"Do you want to know more about me? Do you want to find information? Are you curious about something? Interested? Ask me!" is exactly what I tell my fellow-country people if some of them - at times, it is very obvious - want to tell or ask me something. And here we are - a live interview with one of my Kazakhstani friends who has known me for a long time, yet has never asked me anything about America. He questions me, I reply. I find it very interesting as many Americans are eager to hear opinions of foreigners about themselves. Enjoy.

Rinat (my friend): When was the first time you traveled to the States? How old were you?
Artyom (myself): In May of 2006. I was 18.
Rinat: Did you like it in the beginning?
Artyom: I liked it through my whole journey – very much! But life was tough at times.
Rinat: Oh, I see. What do you mean 'it was tough'?
Artyom: Well, the immigration problems are ridiculous.
Rinat: But why did you choose America? What was your goal?
Artyom: My goal was to get into an American college and receive a degree.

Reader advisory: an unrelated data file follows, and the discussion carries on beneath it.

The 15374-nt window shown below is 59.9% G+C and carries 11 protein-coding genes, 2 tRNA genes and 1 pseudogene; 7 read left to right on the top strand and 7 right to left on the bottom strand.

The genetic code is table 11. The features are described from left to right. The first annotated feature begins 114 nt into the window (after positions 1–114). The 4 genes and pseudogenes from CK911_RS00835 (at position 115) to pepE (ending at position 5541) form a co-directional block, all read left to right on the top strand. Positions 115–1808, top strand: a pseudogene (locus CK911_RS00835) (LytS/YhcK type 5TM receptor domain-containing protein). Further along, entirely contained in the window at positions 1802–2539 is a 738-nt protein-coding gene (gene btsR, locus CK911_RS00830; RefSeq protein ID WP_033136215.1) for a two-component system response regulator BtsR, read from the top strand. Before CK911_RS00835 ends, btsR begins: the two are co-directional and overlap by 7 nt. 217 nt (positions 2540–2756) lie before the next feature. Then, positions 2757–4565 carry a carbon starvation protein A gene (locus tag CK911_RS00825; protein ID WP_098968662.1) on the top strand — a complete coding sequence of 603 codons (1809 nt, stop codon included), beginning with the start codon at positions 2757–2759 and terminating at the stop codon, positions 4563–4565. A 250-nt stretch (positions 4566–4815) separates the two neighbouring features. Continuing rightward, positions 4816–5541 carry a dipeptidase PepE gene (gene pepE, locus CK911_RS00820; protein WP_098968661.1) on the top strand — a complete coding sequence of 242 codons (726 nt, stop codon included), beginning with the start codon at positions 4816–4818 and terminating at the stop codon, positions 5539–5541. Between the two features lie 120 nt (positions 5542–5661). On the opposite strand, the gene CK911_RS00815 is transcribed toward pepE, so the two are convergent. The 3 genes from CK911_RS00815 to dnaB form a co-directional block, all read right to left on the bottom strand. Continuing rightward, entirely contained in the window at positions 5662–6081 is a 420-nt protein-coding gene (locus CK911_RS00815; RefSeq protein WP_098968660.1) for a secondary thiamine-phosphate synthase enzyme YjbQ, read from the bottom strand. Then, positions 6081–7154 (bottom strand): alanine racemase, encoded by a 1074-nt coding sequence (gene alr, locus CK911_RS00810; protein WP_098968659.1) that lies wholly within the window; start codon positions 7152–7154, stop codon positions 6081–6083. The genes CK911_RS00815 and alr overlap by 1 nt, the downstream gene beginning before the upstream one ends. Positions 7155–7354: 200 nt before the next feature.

Rinat: Why America?
Artyom: Several reasons: Education in English and English-speaking environment which is good for my future employment, high standards, world recognition. As far as everyone over here, in Kazakhstan, knows that there isn't a single college in our country that offers a degree completely taught in English. And this is a very important factor.
Rinat: That's very true. Did your American friends ask you why you had come to their country?
Artyom: I told them absolutely the same thing – to get educated in English.
Rinat: Were they surprised?
Artyom: Well, some of them didn't understand why I hadn't wanted to study in Kazakhstan.
Rinat: And how did you explain that to them?